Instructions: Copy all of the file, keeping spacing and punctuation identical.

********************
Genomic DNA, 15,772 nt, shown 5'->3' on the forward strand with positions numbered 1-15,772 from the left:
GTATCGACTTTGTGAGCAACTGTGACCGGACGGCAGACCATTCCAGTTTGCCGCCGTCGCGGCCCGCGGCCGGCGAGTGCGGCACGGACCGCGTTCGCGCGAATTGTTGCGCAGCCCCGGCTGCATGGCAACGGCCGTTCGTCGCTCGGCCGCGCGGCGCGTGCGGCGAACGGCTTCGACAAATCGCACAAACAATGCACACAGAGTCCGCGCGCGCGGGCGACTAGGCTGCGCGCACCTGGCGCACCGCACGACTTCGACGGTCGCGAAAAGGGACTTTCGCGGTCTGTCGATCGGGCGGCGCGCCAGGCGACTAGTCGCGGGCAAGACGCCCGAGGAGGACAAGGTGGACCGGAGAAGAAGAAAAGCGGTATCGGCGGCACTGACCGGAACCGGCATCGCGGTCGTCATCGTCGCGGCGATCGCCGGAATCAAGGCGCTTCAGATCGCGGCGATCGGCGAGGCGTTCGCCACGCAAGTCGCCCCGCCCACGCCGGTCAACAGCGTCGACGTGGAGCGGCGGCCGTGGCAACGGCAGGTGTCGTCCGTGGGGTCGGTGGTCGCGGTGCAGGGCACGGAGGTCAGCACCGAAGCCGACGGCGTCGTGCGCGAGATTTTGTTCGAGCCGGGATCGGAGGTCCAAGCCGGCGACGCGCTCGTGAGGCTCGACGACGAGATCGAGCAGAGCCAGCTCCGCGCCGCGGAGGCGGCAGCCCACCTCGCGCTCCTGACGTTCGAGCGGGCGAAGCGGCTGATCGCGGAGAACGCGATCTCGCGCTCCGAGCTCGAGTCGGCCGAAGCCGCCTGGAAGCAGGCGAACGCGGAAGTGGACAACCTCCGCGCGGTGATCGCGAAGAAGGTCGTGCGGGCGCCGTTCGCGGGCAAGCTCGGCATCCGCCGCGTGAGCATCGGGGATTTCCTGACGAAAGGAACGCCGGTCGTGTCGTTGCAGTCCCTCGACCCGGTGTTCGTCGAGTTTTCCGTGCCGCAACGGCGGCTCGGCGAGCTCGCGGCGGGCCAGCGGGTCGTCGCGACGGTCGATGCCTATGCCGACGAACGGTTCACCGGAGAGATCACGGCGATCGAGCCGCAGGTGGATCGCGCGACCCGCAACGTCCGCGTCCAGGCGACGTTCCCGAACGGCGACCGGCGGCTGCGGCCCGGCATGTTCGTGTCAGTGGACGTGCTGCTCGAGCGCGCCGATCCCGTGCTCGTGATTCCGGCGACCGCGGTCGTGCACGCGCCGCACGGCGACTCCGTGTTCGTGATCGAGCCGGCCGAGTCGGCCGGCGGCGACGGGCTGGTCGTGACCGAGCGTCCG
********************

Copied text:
Genomic DNA, 15,772 nt, shown 5'->3' on the forward strand with positions numbered 1-15,772 from the left:
GTATCGACTTTGTGAGCAACTGTGACCGGACGGCAGACCATTCCAGTTTGCCGCCGTCGCGGCCCGCGGCCGGCGAGTGCGGCACGGACCGCGTTCGCGCGAATTGTTGCGCAGCCCCGGCTGCATGGCAACGGCCGTTCGTCGCTCGGCCGCGCGGCGCGTGCGGCGAACGGCTTCGACAAATCGCACAAACAATGCACACAGAGTCCGCGCGCGCGGGCGACTAGGCTGCGCGCACCTGGCGCACCGCACGACTTCGACGGTCGCGAAAAGGGACTTTCGCGGTCTGTCGATCGGGCGGCGCGCCAGGCGACTAGTCGCGGGCAAGACGCCCGAGGAGGACAAGGTGGACCGGAGAAGAAGAAAAGCGGTATCGGCGGCACTGACCGGAACCGGCATCGCGGTCGTCATCGTCGCGGCGATCGCCGGAATCAAGGCGCTTCAGATCGCGGCGATCGGCGAGGCGTTCGCCACGCAAGTCGCCCCGCCCACGCCGGTCAACAGCGTCGACGTGGAGCGGCGGCCGTGGCAACGGCAGGTGTCGTCCGTGGGGTCGGTGGTCGCGGTGCAGGGCACGGAGGTCAGCACCGAAGCCGACGGCGTCGTGCGCGAGATTTTGTTCGAGCCGGGATCGGAGGTCCAAGCCGGCGACGCGCTCGTGAGGCTCGACGACGAGATCGAGCAGAGCCAGCTCCGCGCCGCGGAGGCGGCAGCCCACCTCGCGCTCCTGACGTTCGAGCGGGCGAAGCGGCTGATCGCGGAGAACGCGATCTCGCGCTCCGAGCTCGAGTCGGCCGAAGCCGCCTGGAAGCAGGCGAACGCGGAAGTGGACAACCTCCGCGCGGTGATCGCGAAGAAGGTCGTGCGGGCGCCGTTCGCGGGCAAGCTCGGCATCCGCCGCGTGAGCATCGGGGATTTCCTGACGAAAGGAACGCCGGTCGTGTCGTTGCAGTCCCTCGACCCGGTGTTCGTCGAGTTTTCCGTGCCGCAACGGCGGCTCGGCGAGCTCGCGGCGGGCCAGCGGGTCGTCGCGACGGTCGATGCCTATGCCGACGAACGGTTCACCGGAGAGATCACGGCGATCGAGCCGCAGGTGGATCGCGCGACCCGCAACGTCCGCGTCCAGGCGACGTTCCCGAACGGCGACCGGCGGCTGCGGCCCGGCATGTTCGTGTCAGTGGACGTGCTGCTCGAGCGCGCCGATCCCGTGCTCGTGATTCCGGCGACCGCGGTCGTGCACGCGCCGCACGGCGACTCCGTGTTCGTGATCGAGCCGGCCGAGTCGGCCGGCGGCGACGGGCTGGTCGTGACCGAGCGTCCG